# Forces - paper 2 Flashcards Preview

## Physics Paper 2 Trilogy 11B1 > Forces - paper 2 > Flashcards

Flashcards in Forces - paper 2 Deck (71)
1
Q

Define a scalar

A

A quantity that only has magnitude.

2
Q

Give some examples of scalar quantities

A

Speed, distance, time, mass, volume

3
Q

Define a vector quantity

A

A quantity that has magnitude and direction.

4
Q

Give some examples of vector quantities

A

Velocity, displacement, acceleration, momentum, any force

5
Q

State the difference between distance and displacement

A

Distance is a scalar - doesn’t involve direction

Displacement is a vector and is measured in a straight line from the start point to the finish point and the direction of that straight line.

6
Q

State the difference between speed and velocity

A

Speed is a scalar - only has magniture

Velocity is a vector - has magniture and direction

7
Q

State some examples of non contact forces

A

Friction, air resistance, drag, upthrust, tension, normal contact force

8
Q

State some examples of contact forces

A

Gravity, magnetism, electrostatic attraction or repulsion

9
Q

State the equation with all units for Weight

A

weight (N) = mass (kg) × gravitational field strength(N/kg)

10
Q

What is the mathematical relationship between weight and mass.

A

They are directly proportional, if mass doubles then does weight

11
Q

What equipment can be used to measure weight?

A

Weight is measured using a calibrated spring-balance called a newtonmeter

12
Q

Define a resultant force

A

When a number of forces acting on an object may be replaced by a single force that has the same effect as all the original forces acting together.

13
Q

Units of force

A

Newtons (N)

14
Q

When is work done?

A

When a force causes an object to move through a distance

15
Q

What is the relationship between work done and energy transferred

A

Work done = energy transferred

16
Q

State the equation and all units for work done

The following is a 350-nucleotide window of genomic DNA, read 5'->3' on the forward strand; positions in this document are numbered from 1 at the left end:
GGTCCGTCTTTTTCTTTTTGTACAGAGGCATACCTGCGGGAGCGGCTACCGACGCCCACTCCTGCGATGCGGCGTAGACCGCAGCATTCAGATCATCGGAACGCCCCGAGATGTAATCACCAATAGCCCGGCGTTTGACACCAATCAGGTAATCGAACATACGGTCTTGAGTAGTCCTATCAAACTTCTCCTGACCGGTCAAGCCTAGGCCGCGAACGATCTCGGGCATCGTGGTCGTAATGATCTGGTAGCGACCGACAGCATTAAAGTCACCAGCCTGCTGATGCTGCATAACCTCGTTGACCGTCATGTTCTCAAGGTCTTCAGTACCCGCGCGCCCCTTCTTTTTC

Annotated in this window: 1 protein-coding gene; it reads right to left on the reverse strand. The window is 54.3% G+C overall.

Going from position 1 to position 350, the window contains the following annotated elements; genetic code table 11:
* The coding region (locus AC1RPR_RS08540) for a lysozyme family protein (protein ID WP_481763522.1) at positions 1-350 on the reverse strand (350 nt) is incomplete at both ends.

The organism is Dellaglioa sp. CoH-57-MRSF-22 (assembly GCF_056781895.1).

A

work done (J) = force (N) × distance moved along the line of action of the force (m)

17
Q

Define 1 joule of work

A

One joule of work is done when a force of one newton causes a displacement of one metre.

1 joule = 1 newton-metre

18
Q

State Hooke’s law

A

The extension of an elastic object, such as a spring, is directly proportional to the force applied, provided that the limit of proportionality is not exceeded.

19
Q

State Hookes law equation with all units

A

force (N) = spring constant (N/m) × extension (m)

20
Q

When an object is stretched or squared what form of energy does it store?

A

Elastic potential energy.

21
Q

Define elastic deformation

A

When the forces are removed the object returns to its original length

22
Q

Define inelastic deformation

A

When the forces are removed the object doesn’t returns to its original length, it stays permanently stretched.

23
Q

Define a moment

A

The turning effect of a force

24
Q

State the equation for a moment, with all units

A

moment of a force (Nm) = force (N) × perpendicular distance (m)

25
Q

If an object is balanced what can you say about the clockwise and anticlockwise moments

A

They must be equal

26
Q

Define a fluid

A

Either a liquid or gas, particles must be able to move past each other

27
Q

State the equation for pressure with all units

A

pressure = force / area

Pressure - Pa

Force - N

Area - m2

28
Q

What is the relationship between pressure from a liquid and depth

A

As depth increases pressure increase due to a greater number of particles and force pushing on the object.

29
Q

How does liquid pressure cause upthrust?

A

A partially (or totally) submerged object experiences a greater pressure on the bottom surface than on the top surface, (pressure increases with depth).

Force = Pressure x area so there is a greater force on the bottom surface than the top.

This creates a resultant force upwards. This force is called the upthrust.

30
Q

Define the atmosphere

A

The atmosphere is a thin layer (relative to the size of the Earth) of air round the Earth.

31
Q

State the relationship between altitude and the density of the atmosphere

A

he atmosphere gets less dense with increasing altitude.

32
Q

As altitude increase why does atmospheric pressure decrease?

A

Air molecules colliding with a surface create atmospheric pressure. The number of air molecules (and so the weight of air) above a surface decreases as the height above ground level increases. So as height increases there is always less air above a surface than there is at a lower height. So atmospheric pressure decreases with an increase in height.

33
Q
A
34
Q

State the equation with all units to calculate speed

A